There is no better time than now to make the decision to transition your pet to a species-appropriate prey-based diet. Age does not matter because microRNAs are also in the business of regeneration. As stated above, microRNAs are gene expression regulators and the conduits for information exchange between food and the consumer. In fact, microRNAs are instruments of cross-species communication. Providing pets with food ingredients that come from healthy farm animals raised on their own species-appropriate foods and without chemical and hormone contamination may actually provide information that corrects a pet’s deleterious genetic biology. MicroRNA information is single-handedly able to communicate to genes when to express and when to remain silent thereby offering protection from disease conditions and possibly even allowing a pet’s body to reverse damage through the silencing of adverse gene expression.

Offering a species-appropriate diet and choosing to refuse unnecessary conventional veterinary services and chemicals is your ticket to preventing disease conditions in your pet. To learn how to offer a fresh-food raw diet to your pet, consider purchasing a copy of Canine Raw Feeding Explained and/or contacting us for customized assistance and services to get your pet on the path to healing, health, and longevity.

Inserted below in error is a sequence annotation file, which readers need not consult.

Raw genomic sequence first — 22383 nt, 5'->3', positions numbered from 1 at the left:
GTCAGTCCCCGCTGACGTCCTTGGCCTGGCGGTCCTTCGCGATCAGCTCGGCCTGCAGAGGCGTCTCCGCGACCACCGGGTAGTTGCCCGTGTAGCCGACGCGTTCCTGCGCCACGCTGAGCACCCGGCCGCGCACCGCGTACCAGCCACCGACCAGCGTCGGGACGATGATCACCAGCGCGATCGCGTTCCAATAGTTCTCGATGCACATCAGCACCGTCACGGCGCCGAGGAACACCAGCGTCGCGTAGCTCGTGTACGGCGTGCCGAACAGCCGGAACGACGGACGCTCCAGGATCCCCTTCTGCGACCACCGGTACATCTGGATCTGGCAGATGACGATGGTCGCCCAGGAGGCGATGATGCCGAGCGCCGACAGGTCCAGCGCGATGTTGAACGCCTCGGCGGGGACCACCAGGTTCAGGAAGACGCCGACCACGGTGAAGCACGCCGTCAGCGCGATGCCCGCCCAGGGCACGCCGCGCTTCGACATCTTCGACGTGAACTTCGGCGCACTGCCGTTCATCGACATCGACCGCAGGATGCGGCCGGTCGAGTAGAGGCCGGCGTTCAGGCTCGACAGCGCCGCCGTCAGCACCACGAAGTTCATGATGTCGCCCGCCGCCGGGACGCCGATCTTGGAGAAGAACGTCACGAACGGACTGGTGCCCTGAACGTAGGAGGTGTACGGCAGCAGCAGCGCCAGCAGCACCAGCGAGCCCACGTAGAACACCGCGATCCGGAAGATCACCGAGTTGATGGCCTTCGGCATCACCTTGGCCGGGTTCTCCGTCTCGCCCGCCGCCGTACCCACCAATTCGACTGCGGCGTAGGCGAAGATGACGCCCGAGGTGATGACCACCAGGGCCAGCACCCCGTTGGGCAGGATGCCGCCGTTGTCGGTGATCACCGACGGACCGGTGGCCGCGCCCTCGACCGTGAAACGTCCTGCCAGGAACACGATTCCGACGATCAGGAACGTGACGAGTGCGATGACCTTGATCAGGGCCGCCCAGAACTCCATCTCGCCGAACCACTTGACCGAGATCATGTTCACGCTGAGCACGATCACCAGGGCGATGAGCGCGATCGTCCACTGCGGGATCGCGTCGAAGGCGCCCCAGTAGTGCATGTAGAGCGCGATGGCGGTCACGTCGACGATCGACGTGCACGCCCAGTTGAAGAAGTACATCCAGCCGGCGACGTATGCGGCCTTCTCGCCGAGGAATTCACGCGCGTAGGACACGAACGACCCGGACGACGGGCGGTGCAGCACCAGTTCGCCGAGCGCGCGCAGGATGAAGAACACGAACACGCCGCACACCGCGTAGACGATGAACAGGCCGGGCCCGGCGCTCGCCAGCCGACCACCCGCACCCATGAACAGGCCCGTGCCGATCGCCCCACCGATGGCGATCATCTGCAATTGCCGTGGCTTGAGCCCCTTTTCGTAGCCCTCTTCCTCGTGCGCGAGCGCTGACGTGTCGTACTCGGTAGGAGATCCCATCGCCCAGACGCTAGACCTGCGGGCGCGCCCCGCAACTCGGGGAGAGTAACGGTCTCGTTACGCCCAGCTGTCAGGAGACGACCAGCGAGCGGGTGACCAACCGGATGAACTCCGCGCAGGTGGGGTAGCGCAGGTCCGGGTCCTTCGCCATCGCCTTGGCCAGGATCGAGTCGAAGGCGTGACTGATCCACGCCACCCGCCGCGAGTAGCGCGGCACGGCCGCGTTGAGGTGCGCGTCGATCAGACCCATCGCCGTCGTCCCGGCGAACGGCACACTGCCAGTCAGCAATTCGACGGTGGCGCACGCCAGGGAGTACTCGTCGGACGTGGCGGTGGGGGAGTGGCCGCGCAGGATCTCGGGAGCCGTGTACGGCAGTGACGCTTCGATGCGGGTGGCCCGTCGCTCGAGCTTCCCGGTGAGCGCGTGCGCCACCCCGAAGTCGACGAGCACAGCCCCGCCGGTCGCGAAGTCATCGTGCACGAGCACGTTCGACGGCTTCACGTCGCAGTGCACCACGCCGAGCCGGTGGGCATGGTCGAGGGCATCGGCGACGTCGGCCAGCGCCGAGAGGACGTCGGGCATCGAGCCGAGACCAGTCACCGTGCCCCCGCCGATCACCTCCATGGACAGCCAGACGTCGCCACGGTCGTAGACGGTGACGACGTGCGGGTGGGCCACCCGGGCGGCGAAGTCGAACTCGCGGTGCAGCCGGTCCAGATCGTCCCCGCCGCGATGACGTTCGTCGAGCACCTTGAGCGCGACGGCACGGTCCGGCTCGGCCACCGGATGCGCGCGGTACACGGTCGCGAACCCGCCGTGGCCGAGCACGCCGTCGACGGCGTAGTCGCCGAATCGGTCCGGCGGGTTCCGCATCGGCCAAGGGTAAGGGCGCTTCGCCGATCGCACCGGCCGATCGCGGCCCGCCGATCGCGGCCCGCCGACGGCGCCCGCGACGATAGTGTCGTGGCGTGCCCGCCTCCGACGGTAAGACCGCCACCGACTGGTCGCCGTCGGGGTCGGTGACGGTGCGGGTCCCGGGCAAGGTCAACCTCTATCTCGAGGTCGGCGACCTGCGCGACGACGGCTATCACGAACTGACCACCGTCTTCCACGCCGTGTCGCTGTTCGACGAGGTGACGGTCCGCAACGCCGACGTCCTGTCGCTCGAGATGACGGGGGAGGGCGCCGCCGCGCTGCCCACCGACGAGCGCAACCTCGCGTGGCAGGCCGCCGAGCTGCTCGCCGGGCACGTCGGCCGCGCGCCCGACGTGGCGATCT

©2020 Kimberly Styn Lloyd, PhD, BCHHP, Board Certified Practitioner, Nutritionist, & Animal Holistic Healer

1 The word “dead” refers to processed food devoid of any nutritional value (other than providing “empty calories”) with the need for additional nutrient isolates to be added to the food product, most of which are poorly absorbed synthetic vitamins and industrial mineral salts.

2 Meat, organs, and bone from animals that are diseased/downed/dying (3D) and dead (4/D).

HELP! My Dog is Lost!

If the unthinkable happens, be prepared!

Probably one of the most dreaded fears we as pet parents can face is when a beloved pet goes missing. The likelihood of a dog escaping, evading, or eluding us and running off at least once in their lifetime is very high. Thankfully, in most of those instances a pet parent will see their tongue lolling face in a matter of seconds, minutes, or hours as they come running back full of spirit, pride, and accomplishment. That initial horrifying realization that a beloved dog is no longer in your sights or in their yard is a feeling that I could not wish on my worst enemy. It has happened to me many times, and like the instances above, my dogs came back within minutes or hours. But on November 30, 2020, that fear became a nightmarish reality when seconds, minutes, and hours became days. Two of our beloved dogs, one being my registered ESA (emotional support animal), unexpectedly escaped and were nowhere to be found.